Photo Essay — Return to Alcatraz: National Park Service Honors Native American Occupation 50th Anniversary

Read the story by Mel Baker — “Return to Alcatraz: 50 Years After Native American Occupation, National Park Service Considers Permanent Cultural Center — that accompanies this photo essay by Yesica Prado.

An Alcatraz employee is seated on a ferry to the island with a sign instructing COVID-19 protocol in the foreground.

Yesica Prado / San Francisco Public Press

Alcatraz employees catch the first ferry of the day from Pier 33 in San Francisco. Onboard, everyone wears masks. Posters and floor stickers throughout the boat instruct passengers on COVID-19 guidelines. On June 15, California lifted mask mandates for most venues and allowed many businesses to set their own guidelines. But federal institutions, including national parks, continue to follow federal mandates.
Two National Park rangers wait on the dock before boarding a ferry to work on Alcatraz.

Yesica Prado / San Francisco Public Press

Two National Park rangers wait on the dock before boarding a ferry to work on Alcatraz. In 1972, the federal government transferred the island to the Department of the Interior and the National Park system as part of the newly established Golden Gate National Recreation Area. That is when park rangers first became stewards of the island, which opened to the public for the first time the following year. Alcatraz is one of the country’s most popular national park sites. Prior to the COVID-19 pandemic, it welcomed more than 1.5 million visitors annually.
View of Alcatraz, approaching by ferry

Yesica Prado / San Francisco Public Press

Alcatraz’s natural features include rock pools and colonies of seabirds such as western gulls, cormorants and egrets. The 12-acre island’s structures include the oldest operating lighthouse on the West Coast, a decommissioned military outpost and the abandoned federal prison. In 1850, President Millard Fillmore signed an executive order to turn Alcatraz into a military fortress. It served as a military prison from 1857 to 1933, during which it housed prisoners of war, including Native Americans from American-Indian Wars.
A yellow warning sign from Alcatraz‘s prison era on the agave trail cautions that visitors “concealing escape of prisoners are subject to prosecution and imprisonment.”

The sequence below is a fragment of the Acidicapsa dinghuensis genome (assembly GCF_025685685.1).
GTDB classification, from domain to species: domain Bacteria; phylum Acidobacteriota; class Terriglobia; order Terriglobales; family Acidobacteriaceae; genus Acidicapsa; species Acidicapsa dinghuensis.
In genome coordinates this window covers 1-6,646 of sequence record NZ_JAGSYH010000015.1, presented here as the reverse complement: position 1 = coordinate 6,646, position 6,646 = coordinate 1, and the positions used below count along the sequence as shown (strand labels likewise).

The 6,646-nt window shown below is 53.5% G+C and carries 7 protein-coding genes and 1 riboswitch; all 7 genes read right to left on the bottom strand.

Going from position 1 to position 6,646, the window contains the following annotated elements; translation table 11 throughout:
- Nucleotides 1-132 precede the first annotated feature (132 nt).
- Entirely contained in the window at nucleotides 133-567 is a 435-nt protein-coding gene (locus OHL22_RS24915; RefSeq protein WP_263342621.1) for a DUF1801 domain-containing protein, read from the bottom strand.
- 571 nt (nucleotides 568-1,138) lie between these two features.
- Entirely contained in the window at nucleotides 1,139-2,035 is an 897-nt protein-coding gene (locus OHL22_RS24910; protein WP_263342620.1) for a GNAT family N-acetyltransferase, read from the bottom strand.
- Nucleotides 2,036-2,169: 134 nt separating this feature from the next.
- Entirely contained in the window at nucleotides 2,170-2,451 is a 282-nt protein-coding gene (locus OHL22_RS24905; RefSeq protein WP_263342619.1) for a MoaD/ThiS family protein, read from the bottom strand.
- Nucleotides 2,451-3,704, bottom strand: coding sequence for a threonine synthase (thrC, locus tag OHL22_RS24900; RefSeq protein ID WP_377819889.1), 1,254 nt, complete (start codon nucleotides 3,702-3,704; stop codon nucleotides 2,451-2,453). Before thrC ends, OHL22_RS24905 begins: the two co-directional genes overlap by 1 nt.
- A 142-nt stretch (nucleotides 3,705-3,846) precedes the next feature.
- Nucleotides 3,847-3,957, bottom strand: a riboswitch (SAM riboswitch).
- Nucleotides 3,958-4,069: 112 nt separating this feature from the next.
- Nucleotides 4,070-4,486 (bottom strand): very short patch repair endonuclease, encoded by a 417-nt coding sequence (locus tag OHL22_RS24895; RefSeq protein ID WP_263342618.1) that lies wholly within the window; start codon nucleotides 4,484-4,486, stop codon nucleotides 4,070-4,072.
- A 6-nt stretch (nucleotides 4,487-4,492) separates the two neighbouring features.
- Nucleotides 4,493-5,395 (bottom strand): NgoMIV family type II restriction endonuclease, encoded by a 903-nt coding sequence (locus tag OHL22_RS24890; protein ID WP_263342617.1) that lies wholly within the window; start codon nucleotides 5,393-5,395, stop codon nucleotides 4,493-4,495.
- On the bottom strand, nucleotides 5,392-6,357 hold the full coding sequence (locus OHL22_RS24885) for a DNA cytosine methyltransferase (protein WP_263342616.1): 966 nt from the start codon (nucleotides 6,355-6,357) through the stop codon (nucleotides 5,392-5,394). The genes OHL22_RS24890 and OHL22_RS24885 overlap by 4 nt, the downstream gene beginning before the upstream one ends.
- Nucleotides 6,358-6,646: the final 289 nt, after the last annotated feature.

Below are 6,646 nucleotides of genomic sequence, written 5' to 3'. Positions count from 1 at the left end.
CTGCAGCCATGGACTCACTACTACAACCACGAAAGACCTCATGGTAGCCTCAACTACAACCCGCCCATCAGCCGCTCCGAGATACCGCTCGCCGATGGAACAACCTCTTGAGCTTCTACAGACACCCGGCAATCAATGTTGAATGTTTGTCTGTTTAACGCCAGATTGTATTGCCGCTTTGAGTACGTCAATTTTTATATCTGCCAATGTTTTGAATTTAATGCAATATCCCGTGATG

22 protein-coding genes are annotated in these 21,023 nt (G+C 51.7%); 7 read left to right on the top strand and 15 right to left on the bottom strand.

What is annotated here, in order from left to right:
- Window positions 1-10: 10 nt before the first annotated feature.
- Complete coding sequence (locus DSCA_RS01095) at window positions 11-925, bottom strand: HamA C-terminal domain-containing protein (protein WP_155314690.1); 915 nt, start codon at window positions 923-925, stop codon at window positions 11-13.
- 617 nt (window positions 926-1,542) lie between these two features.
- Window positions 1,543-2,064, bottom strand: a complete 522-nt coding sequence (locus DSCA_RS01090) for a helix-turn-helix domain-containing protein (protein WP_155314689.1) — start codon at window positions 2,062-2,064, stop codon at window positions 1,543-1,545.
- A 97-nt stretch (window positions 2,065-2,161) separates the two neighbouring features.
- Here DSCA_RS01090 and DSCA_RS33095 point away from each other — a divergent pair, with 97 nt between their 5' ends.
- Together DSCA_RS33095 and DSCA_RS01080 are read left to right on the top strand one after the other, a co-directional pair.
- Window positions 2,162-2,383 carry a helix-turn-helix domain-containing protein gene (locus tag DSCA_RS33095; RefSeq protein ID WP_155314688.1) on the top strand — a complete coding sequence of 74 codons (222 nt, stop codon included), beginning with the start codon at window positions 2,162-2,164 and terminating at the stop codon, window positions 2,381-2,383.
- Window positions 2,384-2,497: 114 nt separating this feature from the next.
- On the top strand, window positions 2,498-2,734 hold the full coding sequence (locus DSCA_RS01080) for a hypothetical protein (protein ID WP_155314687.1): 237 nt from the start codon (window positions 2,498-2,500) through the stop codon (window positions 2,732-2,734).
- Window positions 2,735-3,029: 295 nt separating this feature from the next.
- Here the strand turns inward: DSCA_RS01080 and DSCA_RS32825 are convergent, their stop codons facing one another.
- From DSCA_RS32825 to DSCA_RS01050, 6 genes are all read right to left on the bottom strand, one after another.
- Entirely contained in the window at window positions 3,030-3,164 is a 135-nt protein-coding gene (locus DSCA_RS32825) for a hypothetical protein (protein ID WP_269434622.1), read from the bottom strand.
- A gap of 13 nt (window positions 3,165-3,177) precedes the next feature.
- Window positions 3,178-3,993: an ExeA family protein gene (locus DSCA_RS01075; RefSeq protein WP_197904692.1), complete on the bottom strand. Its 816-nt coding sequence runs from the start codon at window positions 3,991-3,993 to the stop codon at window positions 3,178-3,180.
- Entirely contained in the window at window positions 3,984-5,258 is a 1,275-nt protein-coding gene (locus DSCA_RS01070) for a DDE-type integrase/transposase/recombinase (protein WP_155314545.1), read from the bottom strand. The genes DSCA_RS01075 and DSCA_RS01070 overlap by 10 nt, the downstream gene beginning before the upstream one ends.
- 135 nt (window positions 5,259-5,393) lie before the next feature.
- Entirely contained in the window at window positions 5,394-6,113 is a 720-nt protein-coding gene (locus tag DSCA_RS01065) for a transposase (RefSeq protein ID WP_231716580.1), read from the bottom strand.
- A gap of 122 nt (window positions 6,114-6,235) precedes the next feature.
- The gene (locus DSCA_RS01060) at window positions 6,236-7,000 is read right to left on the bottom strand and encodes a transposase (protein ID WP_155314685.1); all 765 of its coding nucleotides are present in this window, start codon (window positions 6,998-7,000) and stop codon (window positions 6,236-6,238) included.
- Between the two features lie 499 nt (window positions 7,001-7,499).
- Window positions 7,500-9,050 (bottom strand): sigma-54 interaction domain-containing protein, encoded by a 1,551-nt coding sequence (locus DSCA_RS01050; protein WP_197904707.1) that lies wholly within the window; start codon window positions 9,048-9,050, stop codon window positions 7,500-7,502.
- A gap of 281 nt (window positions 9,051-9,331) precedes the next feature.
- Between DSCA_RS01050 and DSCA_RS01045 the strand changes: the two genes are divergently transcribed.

Yesica Prado / San Francisco Public Press

In 1933, the island was transferred to the U.S. Department of Justice and became a federal prison the following year. A yellow warning sign from that era on the agave trail cautions that visitors “concealing escape of prisoners are subject to prosecution and imprisonment.” The federal prison operated for 29 years, incarcerating a famous cast considered serious flight risks, including Al Capone, Robert Franklin Stroud (aka the “Birdman of Alcatraz”), George “Machine Gun” Kelly, Bumpy Johnson, Rafael Cancel Miranda, Mickey Cohen, Arthur R. “Doc” Barker and Alvin “Creepy” Karpis, who served 26 years on Alcatraz –– longer than any other inmate. In 1963, the penitentiary closed, and in 1964, Alcatraz was declared surplus federal property. That is when Red Power activists first considered claiming the island, which they believed qualified by treaty for Native American land reclamation.
A former penitentiary sign is modified with red paint to display this text: “Indians Welcome. United Indian Property. Alcatraz Island. Area 12 acres. 1 ½ miles to transport dock. Allowed ashore without a pass. Indian Land.”

Yesica Prado / San Francisco Public Press

On Nov. 20, 1969, about 80 young Native American activists, including some children, sailed to Alcatraz. Members of the group occupied the island for 19 months. At the height of the occupation, 400 people lived on Alcatraz. The activists formed a nonprofit named Indians of All Tribes and spoke out against the federal government’s termination policy — whereby Congress ordered tribes disbanded and their land sold — and other hardships endured by Native Americans. The occupiers used red paint to repurpose a penitentiary sign with a new message: “Indians Welcome. United Indian Property. Alcatraz Island. Area 12 acres. 1 ½ miles to transport dock. Allowed ashore without a pass. Indian Land.” “Occupying the island represented their ‘fight’ to live as free people in their own country,” occupation leader LaNada War Jack wrote in the Alcatraz Proposal, a document outlining the occupiers’ vision for the island.
National Park employees arrive on Alcatraz, walking past historic buildings, to prepare the island for the day’s visitors. There is a COVID-19 protocol sign in the foreground and a water tower in the background.

Yesica Prado / San Francisco Public Press

National Park employees arrive on Alcatraz to prepare the island for the day’s visitors. Masks and social distance guidelines are in place for employees and guests. Outdoors, visitors may remove masks within their own social groups. Federal Centers for Disease Control guidelines for parks and recreation facilities suggest continuing prevention measures to reduce the risk of spreading the coronavirus.
Red paint on a water tower reads: “Peace and Freedom. Home of the Free. Welcome to Indian Land.”

Yesica Prado / San Francisco Public Press